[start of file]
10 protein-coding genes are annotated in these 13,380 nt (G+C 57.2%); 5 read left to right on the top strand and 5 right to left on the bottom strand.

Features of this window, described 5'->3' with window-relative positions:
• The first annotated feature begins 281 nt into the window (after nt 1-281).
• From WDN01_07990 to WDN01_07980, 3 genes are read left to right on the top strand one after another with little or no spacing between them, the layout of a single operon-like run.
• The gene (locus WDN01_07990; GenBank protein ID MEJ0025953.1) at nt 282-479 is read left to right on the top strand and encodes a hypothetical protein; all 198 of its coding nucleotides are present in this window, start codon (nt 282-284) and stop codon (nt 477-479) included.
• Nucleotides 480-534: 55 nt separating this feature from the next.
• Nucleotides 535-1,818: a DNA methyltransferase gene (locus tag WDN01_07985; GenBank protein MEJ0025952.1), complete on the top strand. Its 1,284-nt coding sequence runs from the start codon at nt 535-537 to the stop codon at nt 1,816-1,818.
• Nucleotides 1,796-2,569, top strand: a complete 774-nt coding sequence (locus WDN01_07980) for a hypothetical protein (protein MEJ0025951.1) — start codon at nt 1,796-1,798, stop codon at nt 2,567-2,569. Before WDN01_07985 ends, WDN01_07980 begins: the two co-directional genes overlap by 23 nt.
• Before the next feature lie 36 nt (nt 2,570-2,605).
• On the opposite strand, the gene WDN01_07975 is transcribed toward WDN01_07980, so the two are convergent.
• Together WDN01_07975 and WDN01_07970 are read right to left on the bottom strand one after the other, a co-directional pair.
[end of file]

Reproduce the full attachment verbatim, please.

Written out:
10 protein-coding genes are annotated in these 13,380 nt (G+C 57.2%); 5 read left to right on the top strand and 5 right to left on the bottom strand.

Features of this window, described 5'->3' with window-relative positions:
• The first annotated feature begins 281 nt into the window (after nt 1-281).
• From WDN01_07990 to WDN01_07980, 3 genes are read left to right on the top strand one after another with little or no spacing between them, the layout of a single operon-like run.
• The gene (locus WDN01_07990; GenBank protein ID MEJ0025953.1) at nt 282-479 is read left to right on the top strand and encodes a hypothetical protein; all 198 of its coding nucleotides are present in this window, start codon (nt 282-284) and stop codon (nt 477-479) included.
• Nucleotides 480-534: 55 nt separating this feature from the next.
• Nucleotides 535-1,818: a DNA methyltransferase gene (locus tag WDN01_07985; GenBank protein MEJ0025952.1), complete on the top strand. Its 1,284-nt coding sequence runs from the start codon at nt 535-537 to the stop codon at nt 1,816-1,818.
• Nucleotides 1,796-2,569, top strand: a complete 774-nt coding sequence (locus WDN01_07980) for a hypothetical protein (protein MEJ0025951.1) — start codon at nt 1,796-1,798, stop codon at nt 2,567-2,569. Before WDN01_07985 ends, WDN01_07980 begins: the two co-directional genes overlap by 23 nt.
• Before the next feature lie 36 nt (nt 2,570-2,605).
• On the opposite strand, the gene WDN01_07975 is transcribed toward WDN01_07980, so the two are convergent.
• Together WDN01_07975 and WDN01_07970 are read right to left on the bottom strand one after the other, a co-directional pair.